Then it was off to the Media Center for the program where we were greeted by Maureen Bausch, (CEO, Minnesota Super Bowl Host Committee) who shared that just like football players, students do their best when they fuel up with a nutritious breakfast. Through this 52 week campaign, the Legacy Fund has a goal of helping every Minnesota child build life-long healthy habits.


Next it was my turn to represent the Minnesota dairy farmers of Midwest Dairy. I shared with the students how starting their day with a good breakfast, including milk, prepares them for a full day of learning. I told them how proud my family is to be in partnership with the Super School Breakfast Initiative, and also a part of providing them with dairy foods, and that each time they choose milk, it makes my cows smile!


Iris Cumberbatch (ECMC) and Mary Jane Menlendez (Executive Director, General Mills Foundation) also stressed the importance of the Super School Breakfast. Did you know that more than 60 percent of students do not eat breakfast?

The celebration ended as we raised our milk cartons in a "milk toast" led by Dana Nelson (Vice President, Legacy and Community Partnerships, Minnesota Super Bowl Host Committee) to celebrate school breakfast and the dedication dairy farmers have to providing wholesome, nutritious milk to schools. 


"We are committed to positively impacting the health of children across Minnesota as part of this campaign."


As a Minnesota dairy farmer I am proud to be a part of the Super School Breakfast program. About 140,000 school-age students will benefit from this program and that's Super

Thanks to Midwest Dairy and the Minnesota Super Bowl Host Committee for inviting Bremer Farms to the celebration.





Wednesday, January 11, 2017

Country Christmas Connection Reveal

I love shopping, and meeting new people, and Christmas, so when I heard of a "Secret Santa" gift exchange among fellow agriculture bloggers, I knew I just had to sign up. That was three years ago and I'm still participating.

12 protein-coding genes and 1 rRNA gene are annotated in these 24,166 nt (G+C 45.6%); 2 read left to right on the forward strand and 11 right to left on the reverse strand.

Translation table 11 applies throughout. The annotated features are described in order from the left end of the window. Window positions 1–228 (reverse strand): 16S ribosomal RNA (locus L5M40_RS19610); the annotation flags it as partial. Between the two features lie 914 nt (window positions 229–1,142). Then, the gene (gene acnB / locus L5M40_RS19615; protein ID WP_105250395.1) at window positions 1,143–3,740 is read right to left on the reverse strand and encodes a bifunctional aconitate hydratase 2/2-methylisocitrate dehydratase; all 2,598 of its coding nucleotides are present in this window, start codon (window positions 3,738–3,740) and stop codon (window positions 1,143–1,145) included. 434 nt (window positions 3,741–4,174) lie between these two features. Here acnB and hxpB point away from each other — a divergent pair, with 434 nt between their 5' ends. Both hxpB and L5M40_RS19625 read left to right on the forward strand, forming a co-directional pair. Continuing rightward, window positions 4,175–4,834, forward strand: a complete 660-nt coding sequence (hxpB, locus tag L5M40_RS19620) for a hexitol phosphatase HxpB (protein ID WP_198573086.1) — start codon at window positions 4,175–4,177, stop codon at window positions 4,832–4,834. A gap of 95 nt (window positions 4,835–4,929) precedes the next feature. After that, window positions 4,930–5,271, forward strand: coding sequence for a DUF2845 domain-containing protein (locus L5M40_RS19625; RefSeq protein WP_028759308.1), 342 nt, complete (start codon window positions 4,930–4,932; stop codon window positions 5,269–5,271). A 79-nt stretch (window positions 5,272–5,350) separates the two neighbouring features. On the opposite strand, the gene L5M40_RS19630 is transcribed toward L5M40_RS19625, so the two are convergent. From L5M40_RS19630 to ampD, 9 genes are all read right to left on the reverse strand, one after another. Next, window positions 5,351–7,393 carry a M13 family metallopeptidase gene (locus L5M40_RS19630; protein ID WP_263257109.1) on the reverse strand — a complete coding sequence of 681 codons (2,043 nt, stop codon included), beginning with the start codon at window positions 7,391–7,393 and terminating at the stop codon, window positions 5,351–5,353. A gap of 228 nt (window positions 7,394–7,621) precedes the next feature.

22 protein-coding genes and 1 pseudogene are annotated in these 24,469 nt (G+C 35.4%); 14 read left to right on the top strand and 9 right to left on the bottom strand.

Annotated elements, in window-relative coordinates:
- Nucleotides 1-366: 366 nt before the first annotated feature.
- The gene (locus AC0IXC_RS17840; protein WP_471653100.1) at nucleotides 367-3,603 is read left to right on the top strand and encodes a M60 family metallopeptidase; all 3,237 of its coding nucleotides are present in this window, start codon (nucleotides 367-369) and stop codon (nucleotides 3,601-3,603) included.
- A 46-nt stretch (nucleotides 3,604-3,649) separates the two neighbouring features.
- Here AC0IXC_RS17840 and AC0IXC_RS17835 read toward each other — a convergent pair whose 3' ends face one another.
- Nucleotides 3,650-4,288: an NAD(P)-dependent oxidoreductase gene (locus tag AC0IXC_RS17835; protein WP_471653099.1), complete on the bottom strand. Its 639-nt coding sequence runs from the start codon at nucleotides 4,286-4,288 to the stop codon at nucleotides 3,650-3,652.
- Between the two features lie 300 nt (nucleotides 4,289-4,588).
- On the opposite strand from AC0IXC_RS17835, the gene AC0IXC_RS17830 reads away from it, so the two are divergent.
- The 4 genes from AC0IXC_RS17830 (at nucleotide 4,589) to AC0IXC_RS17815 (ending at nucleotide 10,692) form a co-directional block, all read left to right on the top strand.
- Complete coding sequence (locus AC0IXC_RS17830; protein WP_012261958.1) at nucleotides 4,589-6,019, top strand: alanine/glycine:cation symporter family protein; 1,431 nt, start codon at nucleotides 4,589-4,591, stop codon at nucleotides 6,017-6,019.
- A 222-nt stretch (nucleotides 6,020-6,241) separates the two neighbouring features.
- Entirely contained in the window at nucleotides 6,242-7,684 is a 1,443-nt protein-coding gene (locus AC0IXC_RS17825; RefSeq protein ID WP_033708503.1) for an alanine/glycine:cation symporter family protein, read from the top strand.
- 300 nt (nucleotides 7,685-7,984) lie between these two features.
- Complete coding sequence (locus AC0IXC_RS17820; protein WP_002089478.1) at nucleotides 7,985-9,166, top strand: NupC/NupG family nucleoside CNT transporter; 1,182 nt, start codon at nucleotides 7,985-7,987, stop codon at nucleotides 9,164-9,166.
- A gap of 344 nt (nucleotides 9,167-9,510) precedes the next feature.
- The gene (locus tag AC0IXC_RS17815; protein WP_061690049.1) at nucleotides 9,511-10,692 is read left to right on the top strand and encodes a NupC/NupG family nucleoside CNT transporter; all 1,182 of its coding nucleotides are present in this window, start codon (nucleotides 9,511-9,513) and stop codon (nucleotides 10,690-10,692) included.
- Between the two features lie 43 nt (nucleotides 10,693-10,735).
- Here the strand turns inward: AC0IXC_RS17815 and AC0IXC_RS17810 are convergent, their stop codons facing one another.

Here's an explanation of how it works-
After getting paired up with my new blogger friend, I scour her blog learning about her, her interests, where she lives- you know, anything that helps me find that perfect gift. My "Secret Santa" is doing the same- checking out my blog. I then send a gift to my new blogger friend, and likewise, another blogger sends to me. Our mission is to explore new blogs, and this is such a fun way to do it.


My "Secret Santa" is Jenny from Illinois. You can find her blog at The Magic Farmhouse.
Jenny really did her research, as every gift (individually wrapped, I might add) is tied into something she read or saw on my blog. Jenny, your detective skills would make even Sherlock Holmes jealous!
Gift #1 was a gingerbread house kit since our family loves sharing Christmas with others, and this year daughter Sara made large gingerbread cut-outs to decorate our yard. 


Gift #2 was a bag of pecans for the next time I make Grandma Schaar's Pecan Ice Cream topping. #3 was an Illinois Corn can cozi which lead Jenny to share about her farm. Surprise #4 shared the fact that Jenny and are NOT coffee drinkers. Yum-hot chocolate packets for our cold winters! Gift #5 was the book Youtility by Jay Baer, and #6 was a sweet bookmark, and #7 was a John Grisham book which By-the-way I have not read even though John Grisham is one of my favorite authors!